Grammy Winner Gordie Sampson – High School Graduate

Gordie Sampson

Some news out of Nova Scotia reported the (30-years late) high school graduation of Gordie Sampson (keeping with the theme of Nashville Canadian songwriters today). Here’s a quote from the Journal Pioneer article that also includes a video of Gordie celebrating with his fellow 2020 graduates:

Sampson said he’s “honoured” to be getting his diploma 30 years after he left school.

“It’s something I’ve always wanted to complete but didn’t get the chance,” he said. 

“I took one night school class after high school with the intent to take another one but when you’re traveling, it’s hard to do it because you can’t make class. It wasn’t very feasible.”

The pandemic, which forced much of the world to shut down, also had positive gain for songwriters, according to Sampson. Because they had no choice but to learn how to virtually write together, he said artists now can easily work together from cities around the world because they know the software to use and how to deal with issues like delays 

The last 10 summers, Sampson has been hosting young, up-and-coming songwriters for his workshop called Songcamp. Held in Ingonish, the artists are teamed up into groups of three, given a coach who is an established recording artist and taught how to co-write. 

Gordie is a very successful songwriter – co-writing tunes for the likes of Blake Shelton, Carrie Underwood and Miranda Lambert and winning a Grammy while doing it. And as the quote shows, he has given back to Nova Scotia songwriters with his Songcamp for the past 10 years now. May the Muse stay with Gordie and all his camp attendees/songwriters… Here’s a mini-doc on his Songcamp:

Behind “Scenes” with Billy Joel

artwork

One of my all-time favourites and right up there as one of my favourite Billy Joel songs. American Songwriter recently went behind the song Scenes from an Italian Restaurant off The Stranger album.

The song is a 3-in-1 mash up that simply works. After reviewing the background of the song, the article looks to Billy’s recounting of the lyric:

“When we were in high school, there were the people we thought who were so cool,” he continued. “I thought, ‘Man, I wish I was that guy. He had the perfect pompadour. He always had great clothes, the coolest shoes. He always went out with the coolest girl, and he was always the most popular guy. Then, I saw him at the 10-year union, and this guy was like a caved in ashtray…”

In piecing together the story, Joel questioned if the songwriting was “too preachy” in tone and soon came up with the “bottle of white” intro, which didn’t feel like a song in and of itself. “It’s a prelude to something,” he noted. He then took a cue from The Beatles’ iconic Abbey Road record, referencing “Golden Slumbers” from side two, specifically. Particular chords and other bits and pieces slowly came together to eventually culminate in one of Joel’s most enduring classics, produced by Phil Ramone.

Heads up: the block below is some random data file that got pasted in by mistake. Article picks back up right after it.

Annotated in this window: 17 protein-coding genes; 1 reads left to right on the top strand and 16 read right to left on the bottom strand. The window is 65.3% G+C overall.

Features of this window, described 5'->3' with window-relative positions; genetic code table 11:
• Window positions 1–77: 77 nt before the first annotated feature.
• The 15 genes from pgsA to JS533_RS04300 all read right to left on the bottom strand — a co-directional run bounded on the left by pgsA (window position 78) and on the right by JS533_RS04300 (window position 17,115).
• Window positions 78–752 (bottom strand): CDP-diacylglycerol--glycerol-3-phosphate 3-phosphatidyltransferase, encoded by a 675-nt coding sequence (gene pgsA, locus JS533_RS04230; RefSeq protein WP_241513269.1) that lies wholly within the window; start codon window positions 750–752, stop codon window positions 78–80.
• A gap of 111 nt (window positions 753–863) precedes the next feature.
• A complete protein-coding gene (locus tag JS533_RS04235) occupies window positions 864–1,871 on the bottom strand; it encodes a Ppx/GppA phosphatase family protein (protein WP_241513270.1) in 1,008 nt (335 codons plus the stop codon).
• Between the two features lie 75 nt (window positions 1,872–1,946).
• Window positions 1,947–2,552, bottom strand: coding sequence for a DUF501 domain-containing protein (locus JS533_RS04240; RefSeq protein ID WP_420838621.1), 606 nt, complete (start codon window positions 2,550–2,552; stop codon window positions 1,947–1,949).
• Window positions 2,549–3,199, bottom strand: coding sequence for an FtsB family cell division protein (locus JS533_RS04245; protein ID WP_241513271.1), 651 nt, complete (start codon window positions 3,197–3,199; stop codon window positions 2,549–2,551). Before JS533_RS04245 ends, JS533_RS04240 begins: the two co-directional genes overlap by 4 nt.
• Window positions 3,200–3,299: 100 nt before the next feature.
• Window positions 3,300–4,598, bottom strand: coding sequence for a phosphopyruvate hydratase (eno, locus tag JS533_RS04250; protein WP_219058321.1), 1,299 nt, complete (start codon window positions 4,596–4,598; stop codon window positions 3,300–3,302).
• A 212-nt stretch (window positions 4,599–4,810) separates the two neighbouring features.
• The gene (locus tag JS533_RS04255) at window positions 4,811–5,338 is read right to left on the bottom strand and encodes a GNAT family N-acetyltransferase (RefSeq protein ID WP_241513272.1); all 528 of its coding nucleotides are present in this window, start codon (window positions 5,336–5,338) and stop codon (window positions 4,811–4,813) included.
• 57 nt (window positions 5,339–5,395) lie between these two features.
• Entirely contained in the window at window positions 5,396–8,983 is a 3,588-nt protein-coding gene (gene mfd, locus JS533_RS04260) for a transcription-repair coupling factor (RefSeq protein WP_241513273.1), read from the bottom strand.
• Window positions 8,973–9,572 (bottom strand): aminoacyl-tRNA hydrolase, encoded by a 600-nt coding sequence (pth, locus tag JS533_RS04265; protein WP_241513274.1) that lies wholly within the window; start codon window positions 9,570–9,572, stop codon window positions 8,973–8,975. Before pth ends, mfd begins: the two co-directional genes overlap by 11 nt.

Kudos to American Songwriter for reviewing this gem and for linking to a 1994 Billy Joel Masterclass given at Princeton that is embedded below that discusses this song. May the Muse stay with Billy, Brenda and Eddie, and you and me in our Italian Restaurant…

The Music and Lyrics of Billy Joel

Colorado College

Colorado College hosted a symposium this past weekend.  I wish I had known about it before, I would have participated as it was open to the public… as per the symposium’s website:

“It’s Still Rock and Roll to Me” is a scholarly symposium on the music and lyrics of Billy Joel, the consummate singer-songwriter whose compositions translate larger cultural concerns into accessible and compelling musical narratives. In the spirit of Joel’s music, this public musicology conference aims to share academically oriented insights on this popular figure and his output in an accessible and approachable manner.

Thankfully, someone (Pianomanross) recorded the keynote event, which was actually a phone call with Billy Joel himself!  Here’s the content of the call with Mr. Joel and it adds a heap of colour to the art and craft of songwriting… enjoy the listen and may the muse be with you…

What A Tale My Thoughts Could Tell

Press Release:

On Thursday, October 21, 2010, two of Canada’s most celebrated songwriters, Ian Tyson and Jim Cuddy, will be live in performance and in conversation for the second episode of the innovative new master series, “If You Could Read My Mind” created by the Canadian Songwriters Hall of Fame.

Through conversation and music “If You Could Read My Mind” contemplates the continuation of the Lightfoot lyric, “what a tale my thoughts could tell” and digs deep to unearth why Canada is such a hot bed for songwriting talent. The series got off to a phenomenal start this past February with its inaugural sold-out show, featuring the Canadian legends Gordon Lightfoot and Gord Downie.

Hosted by CBC Radio’s Laurie Brown, the October 21st event will also feature emerging Canadian artist Wayne Petti from Cuff The Duke, who will bring his unique blend of alt-country singing-songwriting to the stage for a special performance.

Don’t miss this unique opportunity to see Jim Cuddy and Ian Tyson in an intimate setting at the world class, acoustically spectacular George Weston Recital Hall at the Toronto Centre for the Arts. Contact TicketMaster today!

If You Could Read My Mind” featuring Ian Tyson & Jim Cuddy
Thursday, October 21, 2010 – Showtime 8:00 p.m.
The George Weston Recital Hall, Toronto Centre of the Arts, 5040 Yonge Street
Tickets: $30, $40, $50 – On Sale Now
Available on TicketMaster.com or by calling 416-872-1111.
www.cansong.ca

Canadian Music Week: Songwriting Summit

Canadian Music Week ended last weekend with Eurythmics guitarist Dave Stewart talking about songwriting.

Stewart, appeared on Saturday, March 13 with Toronto singer Cindy Gomez to talk about songwriting. Stewart told the audience that the split in his romantic relationship with singer Annie Lennox led to a majority of the band’s best-known songs. Broken hearts (or agitated ones at least) can inspire…